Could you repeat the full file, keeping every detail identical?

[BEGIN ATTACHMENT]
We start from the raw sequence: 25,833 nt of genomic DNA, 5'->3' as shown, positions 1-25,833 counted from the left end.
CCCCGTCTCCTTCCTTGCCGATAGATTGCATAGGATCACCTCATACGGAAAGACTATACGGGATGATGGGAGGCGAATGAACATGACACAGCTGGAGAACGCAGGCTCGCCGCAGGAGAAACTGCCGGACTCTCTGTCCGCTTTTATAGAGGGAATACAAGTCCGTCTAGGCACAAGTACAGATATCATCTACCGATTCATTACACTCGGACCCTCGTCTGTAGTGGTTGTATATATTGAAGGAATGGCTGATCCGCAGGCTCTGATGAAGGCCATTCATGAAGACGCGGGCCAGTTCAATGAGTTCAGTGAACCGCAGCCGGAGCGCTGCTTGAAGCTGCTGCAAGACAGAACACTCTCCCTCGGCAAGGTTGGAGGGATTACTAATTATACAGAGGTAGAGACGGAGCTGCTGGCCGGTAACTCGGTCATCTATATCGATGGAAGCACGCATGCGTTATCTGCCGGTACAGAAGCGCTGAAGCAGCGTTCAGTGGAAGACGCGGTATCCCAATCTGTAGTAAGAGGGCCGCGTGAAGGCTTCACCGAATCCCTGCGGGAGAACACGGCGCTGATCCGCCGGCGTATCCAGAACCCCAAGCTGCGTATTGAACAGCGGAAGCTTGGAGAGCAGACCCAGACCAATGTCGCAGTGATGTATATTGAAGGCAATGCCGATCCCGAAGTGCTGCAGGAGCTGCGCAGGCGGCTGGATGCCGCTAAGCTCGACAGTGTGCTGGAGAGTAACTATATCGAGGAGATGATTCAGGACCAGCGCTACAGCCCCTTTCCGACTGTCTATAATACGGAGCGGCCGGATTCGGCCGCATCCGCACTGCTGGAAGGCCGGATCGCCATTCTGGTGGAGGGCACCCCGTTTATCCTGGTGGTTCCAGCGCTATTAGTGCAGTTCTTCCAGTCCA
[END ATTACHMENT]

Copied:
We start from the raw sequence: 25,833 nt of genomic DNA, 5'->3' as shown, positions 1-25,833 counted from the left end.
CCCCGTCTCCTTCCTTGCCGATAGATTGCATAGGATCACCTCATACGGAAAGACTATACGGGATGATGGGAGGCGAATGAACATGACACAGCTGGAGAACGCAGGCTCGCCGCAGGAGAAACTGCCGGACTCTCTGTCCGCTTTTATAGAGGGAATACAAGTCCGTCTAGGCACAAGTACAGATATCATCTACCGATTCATTACACTCGGACCCTCGTCTGTAGTGGTTGTATATATTGAAGGAATGGCTGATCCGCAGGCTCTGATGAAGGCCATTCATGAAGACGCGGGCCAGTTCAATGAGTTCAGTGAACCGCAGCCGGAGCGCTGCTTGAAGCTGCTGCAAGACAGAACACTCTCCCTCGGCAAGGTTGGAGGGATTACTAATTATACAGAGGTAGAGACGGAGCTGCTGGCCGGTAACTCGGTCATCTATATCGATGGAAGCACGCATGCGTTATCTGCCGGTACAGAAGCGCTGAAGCAGCGTTCAGTGGAAGACGCGGTATCCCAATCTGTAGTAAGAGGGCCGCGTGAAGGCTTCACCGAATCCCTGCGGGAGAACACGGCGCTGATCCGCCGGCGTATCCAGAACCCCAAGCTGCGTATTGAACAGCGGAAGCTTGGAGAGCAGACCCAGACCAATGTCGCAGTGATGTATATTGAAGGCAATGCCGATCCCGAAGTGCTGCAGGAGCTGCGCAGGCGGCTGGATGCCGCTAAGCTCGACAGTGTGCTGGAGAGTAACTATATCGAGGAGATGATTCAGGACCAGCGCTACAGCCCCTTTCCGACTGTCTATAATACGGAGCGGCCGGATTCGGCCGCATCCGCACTGCTGGAAGGCCGGATCGCCATTCTGGTGGAGGGCACCCCGTTTATCCTGGTGGTTCCAGCGCTATTAGTGCAGTTCTTCCAGTCCA